By Manu Raju, Lauren Fox and Ali Zaslay | CNN
Liberal Senate Democrats are unloading on a bipartisan group of senators working on an infrastructure deal, warning that any pared-back measure to win GOP backing almost certainly would fail to deliver on their party’s promises and could lead to a revolt from the left.
The criticism is growing louder by the day, underscoring the growing tension within the ranks as moderates urge their colleagues to show patience and as Democratic leaders struggle to find a deal that can pass the 50-50 Senate and please the various factions within their party.
“Let’s face it. It’s time to move forward,” Sen. Elizabeth Warren, a Massachusetts Democrat, told CNN on the talks with the bipartisan group. “The Republicans have held us up long enough.”
Sen. Richard Blumenthal added: “I have no confidence that this bipartisan group will reach a deal. They should have a limited time to do so. I really think it’s time to pull the plug now and take action promptly and robustly … I worry about time being wasted.”
“We simply do not have the time to waste,” the Connecticut Democrat said.
The public rebuke is happening even as the White House and Senate Democratic leaders are giving negotiators from both parties time to see if they can cut a deal, with a bipartisan group of 10 senators saying Thursday they had reached an agreement “on a comprehensive framework” and it would be “fully paid for and not include tax increases.”
But the details still need to be written and face a tough task in winning enough support to become law.
Democratic leaders say they are pursuing Biden’s massive infrastructure and social safety net package along both bipartisan and partisan tracks. As the bipartisan talks continue, Senate Majority Leader Chuck Schumer is preparing to begin the budget process next month, setting the stage for advancing a bill along straight party lines, something that can only succeed if all 50 Democrats endorse such a process known as reconciliation.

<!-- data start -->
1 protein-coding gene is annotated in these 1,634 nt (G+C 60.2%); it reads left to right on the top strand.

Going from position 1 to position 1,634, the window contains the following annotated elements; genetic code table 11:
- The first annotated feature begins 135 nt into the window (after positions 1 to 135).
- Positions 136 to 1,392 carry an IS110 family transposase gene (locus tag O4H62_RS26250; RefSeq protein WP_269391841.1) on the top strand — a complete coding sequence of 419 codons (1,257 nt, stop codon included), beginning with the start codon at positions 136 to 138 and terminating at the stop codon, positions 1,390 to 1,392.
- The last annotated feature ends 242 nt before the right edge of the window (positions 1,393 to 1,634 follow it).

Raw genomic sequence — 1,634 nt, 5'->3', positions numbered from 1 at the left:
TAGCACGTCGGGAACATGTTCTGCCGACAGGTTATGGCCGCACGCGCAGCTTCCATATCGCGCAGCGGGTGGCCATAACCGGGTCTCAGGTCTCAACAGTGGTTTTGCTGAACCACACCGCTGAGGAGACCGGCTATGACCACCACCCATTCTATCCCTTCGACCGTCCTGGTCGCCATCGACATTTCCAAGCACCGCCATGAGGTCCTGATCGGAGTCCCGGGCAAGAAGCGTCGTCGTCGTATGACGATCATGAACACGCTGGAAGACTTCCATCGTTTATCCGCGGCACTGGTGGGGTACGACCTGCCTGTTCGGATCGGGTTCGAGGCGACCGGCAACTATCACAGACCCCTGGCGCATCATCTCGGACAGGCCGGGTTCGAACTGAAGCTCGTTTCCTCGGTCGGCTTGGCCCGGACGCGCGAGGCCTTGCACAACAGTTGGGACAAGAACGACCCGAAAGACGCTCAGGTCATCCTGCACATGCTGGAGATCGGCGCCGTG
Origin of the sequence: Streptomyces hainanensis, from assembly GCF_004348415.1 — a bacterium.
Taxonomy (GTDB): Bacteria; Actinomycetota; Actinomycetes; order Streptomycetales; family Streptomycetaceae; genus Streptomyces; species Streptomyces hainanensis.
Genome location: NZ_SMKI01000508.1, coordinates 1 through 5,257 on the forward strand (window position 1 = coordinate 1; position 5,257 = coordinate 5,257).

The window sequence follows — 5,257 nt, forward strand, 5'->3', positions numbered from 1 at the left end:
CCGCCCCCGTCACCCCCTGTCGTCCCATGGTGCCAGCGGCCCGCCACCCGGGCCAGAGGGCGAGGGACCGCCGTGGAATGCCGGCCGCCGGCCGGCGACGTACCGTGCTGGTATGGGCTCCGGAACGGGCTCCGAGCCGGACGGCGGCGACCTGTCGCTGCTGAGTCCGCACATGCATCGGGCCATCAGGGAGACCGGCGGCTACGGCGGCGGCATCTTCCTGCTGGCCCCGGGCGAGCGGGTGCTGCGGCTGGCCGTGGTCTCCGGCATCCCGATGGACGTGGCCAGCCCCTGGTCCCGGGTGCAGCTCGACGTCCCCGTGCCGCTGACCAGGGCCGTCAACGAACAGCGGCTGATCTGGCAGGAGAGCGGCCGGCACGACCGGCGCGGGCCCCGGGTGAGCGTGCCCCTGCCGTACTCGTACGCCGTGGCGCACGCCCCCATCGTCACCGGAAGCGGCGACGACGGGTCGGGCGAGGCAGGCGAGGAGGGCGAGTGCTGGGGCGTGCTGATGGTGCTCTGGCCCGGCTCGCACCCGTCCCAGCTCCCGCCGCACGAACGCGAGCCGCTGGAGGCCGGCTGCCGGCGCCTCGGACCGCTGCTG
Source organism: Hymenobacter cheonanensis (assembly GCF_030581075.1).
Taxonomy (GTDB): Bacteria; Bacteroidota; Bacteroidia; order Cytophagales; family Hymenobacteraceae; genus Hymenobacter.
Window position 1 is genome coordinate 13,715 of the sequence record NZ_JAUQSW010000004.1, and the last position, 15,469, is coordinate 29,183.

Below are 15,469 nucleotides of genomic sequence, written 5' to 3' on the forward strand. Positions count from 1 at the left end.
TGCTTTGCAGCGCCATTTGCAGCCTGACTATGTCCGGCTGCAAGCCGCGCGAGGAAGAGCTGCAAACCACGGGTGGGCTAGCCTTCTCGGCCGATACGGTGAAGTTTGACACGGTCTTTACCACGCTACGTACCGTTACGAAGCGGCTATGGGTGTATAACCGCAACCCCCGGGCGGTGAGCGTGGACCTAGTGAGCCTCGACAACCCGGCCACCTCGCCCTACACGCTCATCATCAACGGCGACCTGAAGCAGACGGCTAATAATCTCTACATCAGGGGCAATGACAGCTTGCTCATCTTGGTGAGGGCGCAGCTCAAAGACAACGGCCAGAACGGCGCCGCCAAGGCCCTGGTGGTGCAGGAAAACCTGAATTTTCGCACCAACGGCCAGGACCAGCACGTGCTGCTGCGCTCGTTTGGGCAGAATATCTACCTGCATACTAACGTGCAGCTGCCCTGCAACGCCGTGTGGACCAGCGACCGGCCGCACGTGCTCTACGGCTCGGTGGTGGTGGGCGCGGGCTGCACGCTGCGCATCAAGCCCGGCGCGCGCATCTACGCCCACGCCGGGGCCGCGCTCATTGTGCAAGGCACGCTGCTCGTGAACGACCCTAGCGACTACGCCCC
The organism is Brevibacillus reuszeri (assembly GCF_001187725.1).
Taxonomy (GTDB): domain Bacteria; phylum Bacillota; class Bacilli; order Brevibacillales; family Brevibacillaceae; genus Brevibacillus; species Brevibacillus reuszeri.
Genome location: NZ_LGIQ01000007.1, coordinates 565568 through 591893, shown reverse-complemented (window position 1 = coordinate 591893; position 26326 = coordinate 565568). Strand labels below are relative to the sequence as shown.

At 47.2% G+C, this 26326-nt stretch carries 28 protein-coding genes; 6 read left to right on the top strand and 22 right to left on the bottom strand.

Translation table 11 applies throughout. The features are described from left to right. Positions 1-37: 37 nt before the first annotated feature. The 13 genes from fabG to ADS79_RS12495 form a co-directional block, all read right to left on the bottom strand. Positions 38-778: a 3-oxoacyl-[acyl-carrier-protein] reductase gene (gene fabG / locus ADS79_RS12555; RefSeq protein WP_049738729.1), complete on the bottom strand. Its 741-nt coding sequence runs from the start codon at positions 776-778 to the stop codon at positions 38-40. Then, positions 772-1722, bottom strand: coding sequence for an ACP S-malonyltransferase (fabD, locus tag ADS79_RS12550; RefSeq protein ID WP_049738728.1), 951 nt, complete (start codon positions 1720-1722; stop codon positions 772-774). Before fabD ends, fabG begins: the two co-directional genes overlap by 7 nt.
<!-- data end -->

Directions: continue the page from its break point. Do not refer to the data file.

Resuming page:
“We are on two tracks: A bipartisan track and a reconciliation track, and both of them are moving forward,” Schumer told CNN Thursday.
Yet a number of Democrats say that whatever bipartisan deal moves forward is unlikely to win wide backing within their caucus.
“I think it’s been very clear to those negotiators, that we are rooting them on, but that there is no guarantee that you can get 50 Democratic votes for the package they produce,” Sen. Chris Murphy, a Democrat from Connecticut warned.
In particular, Democrats are raising concerns about how the package will be paid for — as Republican senators say that there would be no tax hikes and as Democrats have demanded new taxes on corporations and high-income earners to pay for the plan. But the bipartisan group is instead looking at redirecting already-enacted Covid-19 relief money, while raising the gas tax subject to inflation — ideas that a number of Democrats flatly oppose.
Asked about Republicans’ refusal to raise taxes to help pay for the plan, Hawaii Sen. Mazie Hirono said, …read more
Source:: The Mercury News – Latest News
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